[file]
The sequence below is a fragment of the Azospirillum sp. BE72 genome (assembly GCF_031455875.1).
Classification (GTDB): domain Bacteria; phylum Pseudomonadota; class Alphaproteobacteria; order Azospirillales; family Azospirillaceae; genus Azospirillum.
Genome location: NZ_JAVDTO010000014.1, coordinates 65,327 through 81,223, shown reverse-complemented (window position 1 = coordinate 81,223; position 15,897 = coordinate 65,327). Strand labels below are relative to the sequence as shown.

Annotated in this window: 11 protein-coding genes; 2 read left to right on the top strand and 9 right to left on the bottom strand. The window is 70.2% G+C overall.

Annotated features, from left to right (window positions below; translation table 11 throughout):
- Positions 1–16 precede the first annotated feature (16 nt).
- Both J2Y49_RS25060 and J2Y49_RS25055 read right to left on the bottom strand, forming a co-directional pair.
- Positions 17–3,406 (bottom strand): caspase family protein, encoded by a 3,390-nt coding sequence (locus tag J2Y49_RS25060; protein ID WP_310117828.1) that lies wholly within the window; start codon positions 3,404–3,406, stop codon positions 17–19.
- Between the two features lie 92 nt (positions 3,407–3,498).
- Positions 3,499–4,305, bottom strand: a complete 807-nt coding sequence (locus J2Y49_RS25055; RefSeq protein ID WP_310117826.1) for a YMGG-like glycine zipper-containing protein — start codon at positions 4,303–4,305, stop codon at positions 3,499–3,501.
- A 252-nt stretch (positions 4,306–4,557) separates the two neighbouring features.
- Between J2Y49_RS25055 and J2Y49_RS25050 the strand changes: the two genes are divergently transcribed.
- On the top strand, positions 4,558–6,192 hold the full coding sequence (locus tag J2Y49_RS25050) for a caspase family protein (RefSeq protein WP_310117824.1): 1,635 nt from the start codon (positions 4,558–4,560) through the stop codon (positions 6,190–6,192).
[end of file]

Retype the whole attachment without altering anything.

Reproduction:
The sequence below is a fragment of the Azospirillum sp. BE72 genome (assembly GCF_031455875.1).
Classification (GTDB): domain Bacteria; phylum Pseudomonadota; class Alphaproteobacteria; order Azospirillales; family Azospirillaceae; genus Azospirillum.
Genome location: NZ_JAVDTO010000014.1, coordinates 65,327 through 81,223, shown reverse-complemented (window position 1 = coordinate 81,223; position 15,897 = coordinate 65,327). Strand labels below are relative to the sequence as shown.

Annotated in this window: 11 protein-coding genes; 2 read left to right on the top strand and 9 right to left on the bottom strand. The window is 70.2% G+C overall.

Annotated features, from left to right (window positions below; translation table 11 throughout):
- Positions 1–16 precede the first annotated feature (16 nt).
- Both J2Y49_RS25060 and J2Y49_RS25055 read right to left on the bottom strand, forming a co-directional pair.
- Positions 17–3,406 (bottom strand): caspase family protein, encoded by a 3,390-nt coding sequence (locus tag J2Y49_RS25060; protein ID WP_310117828.1) that lies wholly within the window; start codon positions 3,404–3,406, stop codon positions 17–19.
- Between the two features lie 92 nt (positions 3,407–3,498).
- Positions 3,499–4,305, bottom strand: a complete 807-nt coding sequence (locus J2Y49_RS25055; RefSeq protein ID WP_310117826.1) for a YMGG-like glycine zipper-containing protein — start codon at positions 4,303–4,305, stop codon at positions 3,499–3,501.
- A 252-nt stretch (positions 4,306–4,557) separates the two neighbouring features.
- Between J2Y49_RS25055 and J2Y49_RS25050 the strand changes: the two genes are divergently transcribed.
- On the top strand, positions 4,558–6,192 hold the full coding sequence (locus tag J2Y49_RS25050) for a caspase family protein (RefSeq protein WP_310117824.1): 1,635 nt from the start codon (positions 4,558–4,560) through the stop codon (positions 6,190–6,192).